At Mises Canada I have two posts up:
==> The first gives yet another illustration of my claim that Bernanke has been the FDR of central banking. This time, I discuss a HuffPo writer calling on Janet Yellen to “save the planet” (his term).
==> In this post, I endorse Russ Roberts’ complaint about Krugman’s discussion on unemployment insurance.
Let me elaborate here with a different example. Back during the Krugman/Sumner showdown, some of Krugman’s defenders were absolutely puzzled about why so many people were thinking 2013 was a great test of Market Monetarism vs. Keynesianism. Did Krugman’s critics really think it was that obvious, such that anyone who denied it was a good test was therefore an idiot?
No, that is completely beside the point. The reason so many of us flipped out is that Krugman wrote this in January 2014: “Incidentally, these other factors are why I don’t take seriously the claims of market monetarists that the failure of growth to collapse in 2013 somehow showed that fiscal policy doesn’t matter.”
How in the *world* could a person write such a sentence, when that same person back in April 2013 had written:
The central debate over macroeconomic policy is, of course, between Keynesians and Austerians. And at this point the Keynesians have overwhelmingly won the debate everywhere…
There have, however, been a couple of side shows, with what I guess now constitutes mainstream Keynesianism…subjected to non-austerian criticism on both flanks. On the left are the Modern Monetary Theory types…On the right are the market monetarists like Scott Sumner and David Beckworth, who insist that the Fed could solve the slump if it wanted to, and that fiscal policy is irrelevant.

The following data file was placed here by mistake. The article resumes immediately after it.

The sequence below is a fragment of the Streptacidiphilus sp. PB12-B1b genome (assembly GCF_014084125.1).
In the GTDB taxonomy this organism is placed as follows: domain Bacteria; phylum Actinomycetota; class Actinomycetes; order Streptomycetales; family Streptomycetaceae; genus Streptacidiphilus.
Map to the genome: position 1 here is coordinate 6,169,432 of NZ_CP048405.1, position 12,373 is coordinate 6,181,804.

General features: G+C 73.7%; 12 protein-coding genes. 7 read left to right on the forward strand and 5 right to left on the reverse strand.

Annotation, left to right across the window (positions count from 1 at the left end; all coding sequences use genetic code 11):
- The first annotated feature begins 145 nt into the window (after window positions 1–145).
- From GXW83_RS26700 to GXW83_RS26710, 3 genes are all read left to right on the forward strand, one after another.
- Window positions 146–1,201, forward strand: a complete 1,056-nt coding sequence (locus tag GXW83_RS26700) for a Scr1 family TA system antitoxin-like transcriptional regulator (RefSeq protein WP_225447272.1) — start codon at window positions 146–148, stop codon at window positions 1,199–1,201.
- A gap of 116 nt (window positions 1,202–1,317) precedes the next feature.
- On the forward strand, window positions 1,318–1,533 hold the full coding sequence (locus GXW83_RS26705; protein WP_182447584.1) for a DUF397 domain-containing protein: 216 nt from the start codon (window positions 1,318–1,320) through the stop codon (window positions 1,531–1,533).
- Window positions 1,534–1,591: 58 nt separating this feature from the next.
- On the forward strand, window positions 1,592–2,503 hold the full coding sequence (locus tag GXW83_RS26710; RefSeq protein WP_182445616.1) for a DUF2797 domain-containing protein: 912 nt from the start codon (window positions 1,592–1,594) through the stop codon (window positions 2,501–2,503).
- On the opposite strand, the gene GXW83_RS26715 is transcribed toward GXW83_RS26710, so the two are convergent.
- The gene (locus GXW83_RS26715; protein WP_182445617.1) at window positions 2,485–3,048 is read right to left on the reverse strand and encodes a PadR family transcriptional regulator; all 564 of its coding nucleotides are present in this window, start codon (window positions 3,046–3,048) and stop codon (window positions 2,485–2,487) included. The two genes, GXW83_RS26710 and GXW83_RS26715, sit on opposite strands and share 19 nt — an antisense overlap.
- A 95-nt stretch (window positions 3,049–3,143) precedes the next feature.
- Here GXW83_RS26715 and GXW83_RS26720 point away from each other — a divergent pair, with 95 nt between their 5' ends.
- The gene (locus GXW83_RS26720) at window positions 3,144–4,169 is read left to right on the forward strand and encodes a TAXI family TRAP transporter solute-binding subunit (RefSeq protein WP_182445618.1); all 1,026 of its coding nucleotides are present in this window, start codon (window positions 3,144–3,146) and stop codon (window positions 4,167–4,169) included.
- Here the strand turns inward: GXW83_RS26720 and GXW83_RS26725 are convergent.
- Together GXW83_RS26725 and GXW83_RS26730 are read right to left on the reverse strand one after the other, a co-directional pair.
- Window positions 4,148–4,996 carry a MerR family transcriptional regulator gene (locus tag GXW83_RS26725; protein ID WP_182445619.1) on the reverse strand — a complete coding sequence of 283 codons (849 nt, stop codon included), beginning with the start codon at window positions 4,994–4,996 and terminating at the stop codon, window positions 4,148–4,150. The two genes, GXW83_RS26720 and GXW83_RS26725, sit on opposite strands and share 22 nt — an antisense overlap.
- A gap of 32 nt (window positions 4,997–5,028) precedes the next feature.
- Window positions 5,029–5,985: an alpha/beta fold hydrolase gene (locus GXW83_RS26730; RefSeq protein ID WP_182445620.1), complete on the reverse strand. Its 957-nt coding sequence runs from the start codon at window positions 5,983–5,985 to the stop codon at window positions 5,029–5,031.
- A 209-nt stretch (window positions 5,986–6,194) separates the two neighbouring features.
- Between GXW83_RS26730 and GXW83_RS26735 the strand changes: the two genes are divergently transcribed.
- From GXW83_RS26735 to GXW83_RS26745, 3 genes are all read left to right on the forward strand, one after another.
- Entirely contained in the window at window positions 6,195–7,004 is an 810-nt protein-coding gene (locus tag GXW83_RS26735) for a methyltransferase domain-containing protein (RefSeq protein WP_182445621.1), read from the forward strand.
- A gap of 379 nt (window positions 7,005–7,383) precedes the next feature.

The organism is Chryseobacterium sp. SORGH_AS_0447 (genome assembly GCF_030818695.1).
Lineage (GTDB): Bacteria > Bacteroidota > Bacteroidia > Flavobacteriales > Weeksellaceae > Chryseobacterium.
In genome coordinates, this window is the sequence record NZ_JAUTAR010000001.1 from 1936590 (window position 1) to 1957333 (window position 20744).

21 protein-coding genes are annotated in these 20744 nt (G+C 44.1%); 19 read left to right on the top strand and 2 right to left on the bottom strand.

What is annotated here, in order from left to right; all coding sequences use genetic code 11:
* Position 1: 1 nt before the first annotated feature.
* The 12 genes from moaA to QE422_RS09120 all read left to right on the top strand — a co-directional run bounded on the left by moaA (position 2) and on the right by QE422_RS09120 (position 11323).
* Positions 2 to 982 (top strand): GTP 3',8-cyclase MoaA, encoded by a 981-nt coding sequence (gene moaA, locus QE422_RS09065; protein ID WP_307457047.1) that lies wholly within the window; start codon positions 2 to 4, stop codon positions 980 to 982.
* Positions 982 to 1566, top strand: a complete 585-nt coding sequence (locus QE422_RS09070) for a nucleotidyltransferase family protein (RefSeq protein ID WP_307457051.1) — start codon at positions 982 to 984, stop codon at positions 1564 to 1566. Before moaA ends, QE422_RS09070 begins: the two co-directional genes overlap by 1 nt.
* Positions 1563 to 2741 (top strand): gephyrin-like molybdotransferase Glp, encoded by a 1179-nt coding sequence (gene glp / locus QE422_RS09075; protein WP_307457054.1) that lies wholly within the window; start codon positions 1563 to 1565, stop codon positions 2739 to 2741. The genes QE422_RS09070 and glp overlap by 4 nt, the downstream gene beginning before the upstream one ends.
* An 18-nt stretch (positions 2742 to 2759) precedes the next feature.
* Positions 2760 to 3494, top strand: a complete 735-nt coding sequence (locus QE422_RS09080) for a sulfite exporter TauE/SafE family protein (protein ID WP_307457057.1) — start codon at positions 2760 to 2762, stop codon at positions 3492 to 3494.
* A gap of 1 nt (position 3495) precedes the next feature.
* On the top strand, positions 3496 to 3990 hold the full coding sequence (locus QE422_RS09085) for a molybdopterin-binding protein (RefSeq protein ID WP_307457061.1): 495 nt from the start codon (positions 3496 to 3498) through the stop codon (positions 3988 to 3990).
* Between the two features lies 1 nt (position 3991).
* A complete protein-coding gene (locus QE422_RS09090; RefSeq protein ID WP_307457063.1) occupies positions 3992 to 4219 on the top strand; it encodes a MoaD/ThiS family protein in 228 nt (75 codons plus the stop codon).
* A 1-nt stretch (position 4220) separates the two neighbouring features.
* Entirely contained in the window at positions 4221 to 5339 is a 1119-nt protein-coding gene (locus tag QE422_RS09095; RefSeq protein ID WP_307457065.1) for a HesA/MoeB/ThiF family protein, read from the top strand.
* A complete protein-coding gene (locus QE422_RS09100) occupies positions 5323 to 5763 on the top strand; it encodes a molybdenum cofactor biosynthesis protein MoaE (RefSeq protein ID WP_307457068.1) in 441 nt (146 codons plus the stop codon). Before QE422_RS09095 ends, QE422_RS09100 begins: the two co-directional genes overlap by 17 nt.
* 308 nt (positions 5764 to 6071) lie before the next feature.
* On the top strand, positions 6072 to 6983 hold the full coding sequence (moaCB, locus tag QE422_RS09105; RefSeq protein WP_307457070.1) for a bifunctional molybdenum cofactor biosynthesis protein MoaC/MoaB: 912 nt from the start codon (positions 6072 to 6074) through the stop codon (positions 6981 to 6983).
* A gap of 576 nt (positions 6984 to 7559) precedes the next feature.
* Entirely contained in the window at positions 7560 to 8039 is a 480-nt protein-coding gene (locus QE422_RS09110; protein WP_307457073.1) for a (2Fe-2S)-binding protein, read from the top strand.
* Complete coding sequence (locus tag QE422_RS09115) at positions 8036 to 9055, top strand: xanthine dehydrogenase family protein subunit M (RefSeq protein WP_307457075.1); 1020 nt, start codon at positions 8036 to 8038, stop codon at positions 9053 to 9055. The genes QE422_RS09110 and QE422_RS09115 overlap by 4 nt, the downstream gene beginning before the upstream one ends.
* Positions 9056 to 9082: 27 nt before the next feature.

Now, there won’t and can’t be any current-events test of MMT until we get out of the slump, because standard IS-LM and MMT are indistinguishable when you’re in a liquidity trap. But as Mike Konczal points out, we are in effect getting a test of the market monetarist view right now, with the Fed having adopted more expansionary policies even as fiscal policy tightens.
And by the way, THE TITLE of that April 2013 Krugman post was, “Monetarism Falls Short.”
So the issue isn’t, “Was 2013 a good or bad test of Keynesianism vs. Market Monetarism”? The issue isn’t even, “Krugman changed his mind from April to January, how convenient.”
No, the issue is, Krugman is making it sound like only an idiot could possibly think that 2013 was a good test. One would have no idea from his January 2014 post that it was a position he himself endorsed back in April.
And the same thing with the unemployment insurance debate: The issue isn’t whether demand-side effects trump supply-side effects during a liquidity trap. No, the issue is that someone reading Krugman’s commentary on Barro would have no idea that Krugman endorsed Barro’s analytical framework in his (Krugman’s) own textbook.
Last thing: One might be tempted (as DeLong did) to dismiss such observations merely as “Krugman derangement syndrome.” Imagine that, some of us focus on the personal foibles of some guy, rather than the issues. But if that’s the case, what would you call it when DeLong and Krugman focus on the moral failings of the people who live in a Dark Age of Macro? (And of course, what kind of medical condition is it, when they spend more than one post each discussing a wager between some punk in Nashville and David Henderson?)